By: Martin L. Price
Published: 1981-12-19


Transplanted northerners, such as Bonnie and I, miss apples so much that we will pay a premium price for them at the store where they are brought in from colder areas. Most apples only bear fruit after a cold dormant period. Within the last few years there have been some important breakthroughs in the development of apples for subtropical conditions. A two year old orchard at the southern tip of Florida is now bearing fruit that is reportedly comparable to northern apples. I do not know the limits to which its range can be pushed.

This apple, called the Golden Dorsett, was discovered when a woman in the Bahamas planted seed from a northern apple, apparently not knowing that one “never” produces good fruit from apple seed. The resulting tree bore fruit and has become the parent of a new variety of apple. Two other new varieties have come from Israel, the Anna (large, red, crisp and tart) and the Ein Shemer (smaller, round, sweeter). I have heard reports of a commercial apple orchard in Costa Rica. (Can our Costa Rican readers enlighten me on this)?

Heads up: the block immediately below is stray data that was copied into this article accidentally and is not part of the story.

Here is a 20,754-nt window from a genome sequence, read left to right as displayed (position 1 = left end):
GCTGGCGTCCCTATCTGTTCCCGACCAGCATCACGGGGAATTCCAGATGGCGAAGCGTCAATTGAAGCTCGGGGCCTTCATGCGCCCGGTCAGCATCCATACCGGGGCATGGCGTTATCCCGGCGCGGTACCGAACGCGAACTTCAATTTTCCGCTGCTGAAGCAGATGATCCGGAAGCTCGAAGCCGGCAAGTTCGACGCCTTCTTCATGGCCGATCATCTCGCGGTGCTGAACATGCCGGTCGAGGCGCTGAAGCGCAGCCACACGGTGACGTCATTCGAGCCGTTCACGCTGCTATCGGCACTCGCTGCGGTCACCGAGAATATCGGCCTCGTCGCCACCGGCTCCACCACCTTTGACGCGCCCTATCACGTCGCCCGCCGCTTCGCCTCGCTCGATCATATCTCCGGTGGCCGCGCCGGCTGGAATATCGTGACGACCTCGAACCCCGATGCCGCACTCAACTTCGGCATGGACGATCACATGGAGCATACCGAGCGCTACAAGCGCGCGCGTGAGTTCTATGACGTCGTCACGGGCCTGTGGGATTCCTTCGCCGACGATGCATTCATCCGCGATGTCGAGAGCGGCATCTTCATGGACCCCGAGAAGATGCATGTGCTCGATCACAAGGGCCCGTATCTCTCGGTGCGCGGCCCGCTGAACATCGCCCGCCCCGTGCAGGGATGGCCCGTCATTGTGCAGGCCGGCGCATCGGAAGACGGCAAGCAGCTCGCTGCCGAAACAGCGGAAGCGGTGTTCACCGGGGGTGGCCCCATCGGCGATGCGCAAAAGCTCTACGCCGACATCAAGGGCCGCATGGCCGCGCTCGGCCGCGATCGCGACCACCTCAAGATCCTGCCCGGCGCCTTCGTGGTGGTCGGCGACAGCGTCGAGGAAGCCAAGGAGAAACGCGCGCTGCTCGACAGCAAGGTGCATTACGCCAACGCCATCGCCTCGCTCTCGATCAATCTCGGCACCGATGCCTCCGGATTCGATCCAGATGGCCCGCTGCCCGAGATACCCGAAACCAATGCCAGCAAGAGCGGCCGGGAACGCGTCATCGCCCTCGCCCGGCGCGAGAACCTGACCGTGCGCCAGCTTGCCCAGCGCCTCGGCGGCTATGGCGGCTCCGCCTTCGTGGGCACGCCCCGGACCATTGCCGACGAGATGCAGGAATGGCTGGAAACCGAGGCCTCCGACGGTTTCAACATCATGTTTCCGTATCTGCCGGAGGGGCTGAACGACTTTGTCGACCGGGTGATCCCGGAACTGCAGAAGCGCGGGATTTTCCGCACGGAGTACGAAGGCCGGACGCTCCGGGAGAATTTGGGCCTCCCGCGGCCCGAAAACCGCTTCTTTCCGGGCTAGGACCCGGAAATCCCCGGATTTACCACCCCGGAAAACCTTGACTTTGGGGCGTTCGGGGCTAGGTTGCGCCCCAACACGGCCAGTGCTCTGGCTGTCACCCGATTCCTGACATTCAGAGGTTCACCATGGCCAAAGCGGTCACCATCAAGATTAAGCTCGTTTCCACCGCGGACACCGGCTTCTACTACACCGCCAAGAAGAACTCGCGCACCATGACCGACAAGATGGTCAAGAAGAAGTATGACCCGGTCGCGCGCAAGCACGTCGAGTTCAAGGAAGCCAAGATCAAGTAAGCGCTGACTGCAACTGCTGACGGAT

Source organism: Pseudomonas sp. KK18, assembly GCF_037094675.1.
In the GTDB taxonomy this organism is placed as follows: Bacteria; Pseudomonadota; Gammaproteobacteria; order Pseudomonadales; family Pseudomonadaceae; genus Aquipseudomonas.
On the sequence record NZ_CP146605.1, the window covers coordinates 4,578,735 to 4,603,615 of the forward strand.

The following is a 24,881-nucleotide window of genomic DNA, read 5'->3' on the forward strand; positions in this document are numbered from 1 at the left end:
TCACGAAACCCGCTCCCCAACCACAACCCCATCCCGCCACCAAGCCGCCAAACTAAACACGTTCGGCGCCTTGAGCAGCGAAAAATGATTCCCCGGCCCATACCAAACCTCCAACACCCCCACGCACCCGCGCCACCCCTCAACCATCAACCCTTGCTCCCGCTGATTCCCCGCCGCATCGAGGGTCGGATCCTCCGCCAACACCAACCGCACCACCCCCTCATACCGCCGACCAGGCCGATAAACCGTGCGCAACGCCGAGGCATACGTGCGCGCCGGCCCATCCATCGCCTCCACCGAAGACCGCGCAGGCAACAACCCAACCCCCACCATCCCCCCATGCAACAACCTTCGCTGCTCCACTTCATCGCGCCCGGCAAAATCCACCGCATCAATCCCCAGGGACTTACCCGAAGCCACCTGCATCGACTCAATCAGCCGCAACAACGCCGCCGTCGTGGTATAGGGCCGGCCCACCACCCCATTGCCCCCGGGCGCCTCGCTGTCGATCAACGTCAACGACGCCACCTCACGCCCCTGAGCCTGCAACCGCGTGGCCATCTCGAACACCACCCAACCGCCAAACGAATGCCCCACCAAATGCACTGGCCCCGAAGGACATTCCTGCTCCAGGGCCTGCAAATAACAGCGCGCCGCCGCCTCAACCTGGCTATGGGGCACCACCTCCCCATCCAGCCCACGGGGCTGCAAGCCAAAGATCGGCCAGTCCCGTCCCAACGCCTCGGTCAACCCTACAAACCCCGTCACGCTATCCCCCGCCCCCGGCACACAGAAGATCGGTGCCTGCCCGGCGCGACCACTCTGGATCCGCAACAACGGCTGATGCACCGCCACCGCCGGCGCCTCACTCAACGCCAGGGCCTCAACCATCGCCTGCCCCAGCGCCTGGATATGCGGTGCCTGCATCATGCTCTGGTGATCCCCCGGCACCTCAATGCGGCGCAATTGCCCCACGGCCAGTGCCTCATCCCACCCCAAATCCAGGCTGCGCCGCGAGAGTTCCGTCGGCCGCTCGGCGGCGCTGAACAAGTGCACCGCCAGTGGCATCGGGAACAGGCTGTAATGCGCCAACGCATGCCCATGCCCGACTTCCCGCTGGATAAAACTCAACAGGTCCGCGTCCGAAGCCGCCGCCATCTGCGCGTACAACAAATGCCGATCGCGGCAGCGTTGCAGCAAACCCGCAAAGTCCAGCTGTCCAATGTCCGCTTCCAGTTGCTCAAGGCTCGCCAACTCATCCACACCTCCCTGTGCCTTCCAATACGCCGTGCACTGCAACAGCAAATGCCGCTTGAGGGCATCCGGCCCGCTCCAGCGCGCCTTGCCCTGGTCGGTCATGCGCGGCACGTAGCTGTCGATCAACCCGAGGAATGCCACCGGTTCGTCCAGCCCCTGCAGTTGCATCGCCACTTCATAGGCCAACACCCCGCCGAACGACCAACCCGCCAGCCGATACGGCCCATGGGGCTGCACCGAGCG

These new varieties of apples could become an important, high-value cash crop near cities with large foreign populations or with tastes for foreign dishes. I am seeking information on any trials of these apples in tropical countries. If you want to try them yourself I will try to find a source (they are relatively scarce) and arrange to have them shipped to you. You can pay ECHO in advance. December and January are the best months for shipping because dormant trees from northern Florida can be obtained then.